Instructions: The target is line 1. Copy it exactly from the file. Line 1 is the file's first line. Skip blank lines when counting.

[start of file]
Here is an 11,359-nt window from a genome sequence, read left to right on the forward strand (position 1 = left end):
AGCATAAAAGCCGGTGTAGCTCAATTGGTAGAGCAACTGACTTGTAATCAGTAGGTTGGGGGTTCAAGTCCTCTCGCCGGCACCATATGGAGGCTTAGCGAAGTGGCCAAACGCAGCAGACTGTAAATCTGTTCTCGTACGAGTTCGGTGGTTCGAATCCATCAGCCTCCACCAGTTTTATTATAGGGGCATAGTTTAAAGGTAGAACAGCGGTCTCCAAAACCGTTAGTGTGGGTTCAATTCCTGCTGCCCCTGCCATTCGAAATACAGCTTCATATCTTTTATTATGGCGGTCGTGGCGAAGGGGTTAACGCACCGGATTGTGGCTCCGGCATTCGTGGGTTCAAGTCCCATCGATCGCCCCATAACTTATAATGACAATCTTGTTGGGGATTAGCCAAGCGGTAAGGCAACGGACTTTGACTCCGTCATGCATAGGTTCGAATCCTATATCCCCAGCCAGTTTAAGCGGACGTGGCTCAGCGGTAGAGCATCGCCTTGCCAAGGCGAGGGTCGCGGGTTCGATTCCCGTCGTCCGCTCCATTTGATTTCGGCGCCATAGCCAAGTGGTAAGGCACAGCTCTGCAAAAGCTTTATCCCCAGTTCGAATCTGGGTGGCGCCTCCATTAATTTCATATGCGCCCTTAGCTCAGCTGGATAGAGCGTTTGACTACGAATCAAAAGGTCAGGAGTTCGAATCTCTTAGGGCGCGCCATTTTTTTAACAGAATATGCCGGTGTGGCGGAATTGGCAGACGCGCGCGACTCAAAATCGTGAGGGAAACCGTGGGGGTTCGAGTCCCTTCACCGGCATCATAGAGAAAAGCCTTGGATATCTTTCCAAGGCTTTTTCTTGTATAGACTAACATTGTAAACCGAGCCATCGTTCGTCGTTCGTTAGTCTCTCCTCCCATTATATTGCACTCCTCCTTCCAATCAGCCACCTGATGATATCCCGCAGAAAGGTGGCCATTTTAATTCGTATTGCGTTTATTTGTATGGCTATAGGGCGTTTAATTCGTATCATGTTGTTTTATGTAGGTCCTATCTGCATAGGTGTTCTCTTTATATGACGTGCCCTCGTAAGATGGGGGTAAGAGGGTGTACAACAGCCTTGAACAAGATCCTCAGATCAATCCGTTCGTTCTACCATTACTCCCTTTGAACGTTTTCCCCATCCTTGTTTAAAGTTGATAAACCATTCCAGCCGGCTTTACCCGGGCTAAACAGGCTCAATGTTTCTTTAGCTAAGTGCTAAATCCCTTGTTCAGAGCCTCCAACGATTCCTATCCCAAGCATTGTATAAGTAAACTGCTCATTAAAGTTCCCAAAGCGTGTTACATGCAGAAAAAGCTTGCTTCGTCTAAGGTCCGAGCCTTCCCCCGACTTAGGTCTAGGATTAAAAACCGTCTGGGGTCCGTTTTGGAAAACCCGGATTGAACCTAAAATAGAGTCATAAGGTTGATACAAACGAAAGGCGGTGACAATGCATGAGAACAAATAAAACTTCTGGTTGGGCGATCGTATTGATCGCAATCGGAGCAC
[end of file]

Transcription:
Here is an 11,359-nt window from a genome sequence, read left to right on the forward strand (position 1 = left end):